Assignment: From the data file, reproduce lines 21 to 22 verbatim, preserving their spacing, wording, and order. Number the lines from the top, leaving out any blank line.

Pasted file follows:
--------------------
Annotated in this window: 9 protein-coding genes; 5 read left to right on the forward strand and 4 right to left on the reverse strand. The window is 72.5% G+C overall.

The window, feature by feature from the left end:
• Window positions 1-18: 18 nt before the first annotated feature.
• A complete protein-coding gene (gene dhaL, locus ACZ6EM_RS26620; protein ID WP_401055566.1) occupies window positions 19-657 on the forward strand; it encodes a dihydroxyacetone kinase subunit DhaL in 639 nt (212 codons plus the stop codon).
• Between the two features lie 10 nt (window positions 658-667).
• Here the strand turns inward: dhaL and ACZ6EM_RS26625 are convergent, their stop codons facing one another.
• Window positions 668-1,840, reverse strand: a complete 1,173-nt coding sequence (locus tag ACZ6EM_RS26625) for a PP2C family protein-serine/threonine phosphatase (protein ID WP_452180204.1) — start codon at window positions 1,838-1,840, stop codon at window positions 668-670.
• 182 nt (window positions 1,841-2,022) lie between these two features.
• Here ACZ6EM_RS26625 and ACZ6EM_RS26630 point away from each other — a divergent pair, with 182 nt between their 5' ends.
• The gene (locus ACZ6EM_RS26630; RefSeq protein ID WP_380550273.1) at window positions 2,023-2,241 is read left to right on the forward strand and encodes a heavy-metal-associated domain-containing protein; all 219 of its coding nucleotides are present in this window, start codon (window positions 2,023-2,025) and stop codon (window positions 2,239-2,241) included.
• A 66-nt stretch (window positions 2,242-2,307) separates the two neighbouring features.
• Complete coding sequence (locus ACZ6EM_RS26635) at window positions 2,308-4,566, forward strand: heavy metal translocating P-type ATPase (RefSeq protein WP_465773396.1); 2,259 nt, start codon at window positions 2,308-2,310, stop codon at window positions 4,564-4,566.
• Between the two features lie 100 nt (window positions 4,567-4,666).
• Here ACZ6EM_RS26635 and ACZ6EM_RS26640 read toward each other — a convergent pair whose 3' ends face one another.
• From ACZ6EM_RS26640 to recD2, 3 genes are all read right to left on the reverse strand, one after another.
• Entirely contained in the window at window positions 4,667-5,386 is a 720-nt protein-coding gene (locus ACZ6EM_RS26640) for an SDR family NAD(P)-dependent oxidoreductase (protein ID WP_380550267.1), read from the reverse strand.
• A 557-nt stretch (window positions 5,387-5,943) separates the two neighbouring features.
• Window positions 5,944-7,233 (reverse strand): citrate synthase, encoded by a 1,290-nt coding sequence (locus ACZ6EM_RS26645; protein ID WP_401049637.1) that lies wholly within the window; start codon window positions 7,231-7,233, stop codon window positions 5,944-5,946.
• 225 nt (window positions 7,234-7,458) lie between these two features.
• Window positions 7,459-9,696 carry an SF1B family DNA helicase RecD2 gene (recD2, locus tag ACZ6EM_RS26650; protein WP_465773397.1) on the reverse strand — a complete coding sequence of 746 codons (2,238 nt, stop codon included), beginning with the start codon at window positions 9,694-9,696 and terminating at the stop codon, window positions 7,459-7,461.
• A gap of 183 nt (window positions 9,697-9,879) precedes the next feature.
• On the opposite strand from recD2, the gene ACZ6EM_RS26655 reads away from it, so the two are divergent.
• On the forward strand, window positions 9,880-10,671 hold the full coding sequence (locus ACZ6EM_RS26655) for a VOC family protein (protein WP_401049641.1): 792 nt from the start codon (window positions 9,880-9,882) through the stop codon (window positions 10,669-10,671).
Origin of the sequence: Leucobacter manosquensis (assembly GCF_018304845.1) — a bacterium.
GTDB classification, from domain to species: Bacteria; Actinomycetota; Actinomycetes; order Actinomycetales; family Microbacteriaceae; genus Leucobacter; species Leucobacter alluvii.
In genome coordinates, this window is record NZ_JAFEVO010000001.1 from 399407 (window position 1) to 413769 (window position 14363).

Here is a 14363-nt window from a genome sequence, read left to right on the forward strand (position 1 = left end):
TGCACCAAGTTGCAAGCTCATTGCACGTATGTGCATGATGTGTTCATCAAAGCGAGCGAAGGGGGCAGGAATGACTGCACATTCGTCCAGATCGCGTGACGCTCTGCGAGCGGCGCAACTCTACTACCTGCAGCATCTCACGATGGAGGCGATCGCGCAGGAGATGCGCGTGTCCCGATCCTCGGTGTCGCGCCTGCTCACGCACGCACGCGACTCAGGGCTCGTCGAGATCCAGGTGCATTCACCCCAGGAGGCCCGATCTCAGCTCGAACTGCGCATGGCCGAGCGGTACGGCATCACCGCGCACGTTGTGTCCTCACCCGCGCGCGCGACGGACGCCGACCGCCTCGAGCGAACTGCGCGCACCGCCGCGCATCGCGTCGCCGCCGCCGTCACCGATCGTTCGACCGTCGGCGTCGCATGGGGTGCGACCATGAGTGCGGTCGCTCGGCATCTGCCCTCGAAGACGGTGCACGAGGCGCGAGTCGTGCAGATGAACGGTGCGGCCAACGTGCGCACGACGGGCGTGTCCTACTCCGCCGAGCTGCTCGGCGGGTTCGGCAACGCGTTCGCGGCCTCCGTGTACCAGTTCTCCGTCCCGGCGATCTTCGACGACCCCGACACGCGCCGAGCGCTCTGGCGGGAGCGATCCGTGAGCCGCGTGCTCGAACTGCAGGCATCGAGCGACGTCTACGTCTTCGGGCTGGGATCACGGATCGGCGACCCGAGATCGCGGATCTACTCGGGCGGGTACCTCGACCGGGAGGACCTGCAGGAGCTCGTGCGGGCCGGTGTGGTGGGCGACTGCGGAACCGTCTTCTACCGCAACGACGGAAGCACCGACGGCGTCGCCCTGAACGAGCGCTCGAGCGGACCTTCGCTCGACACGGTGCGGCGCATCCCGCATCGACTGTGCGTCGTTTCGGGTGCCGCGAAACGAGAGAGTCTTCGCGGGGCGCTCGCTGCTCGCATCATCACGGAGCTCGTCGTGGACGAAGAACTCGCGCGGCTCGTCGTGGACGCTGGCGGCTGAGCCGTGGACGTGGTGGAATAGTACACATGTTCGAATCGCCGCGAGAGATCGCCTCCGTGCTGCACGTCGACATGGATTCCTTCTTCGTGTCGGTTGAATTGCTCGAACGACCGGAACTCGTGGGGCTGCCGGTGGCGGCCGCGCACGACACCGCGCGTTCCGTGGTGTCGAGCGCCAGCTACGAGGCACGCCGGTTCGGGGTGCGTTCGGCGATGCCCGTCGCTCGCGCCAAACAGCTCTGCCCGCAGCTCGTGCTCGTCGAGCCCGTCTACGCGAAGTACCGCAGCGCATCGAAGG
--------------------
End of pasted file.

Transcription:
• A gap of 183 nt (window positions 9,697-9,879) precedes the next feature.
• On the opposite strand from recD2, the gene ACZ6EM_RS26655 reads away from it, so the two are divergent.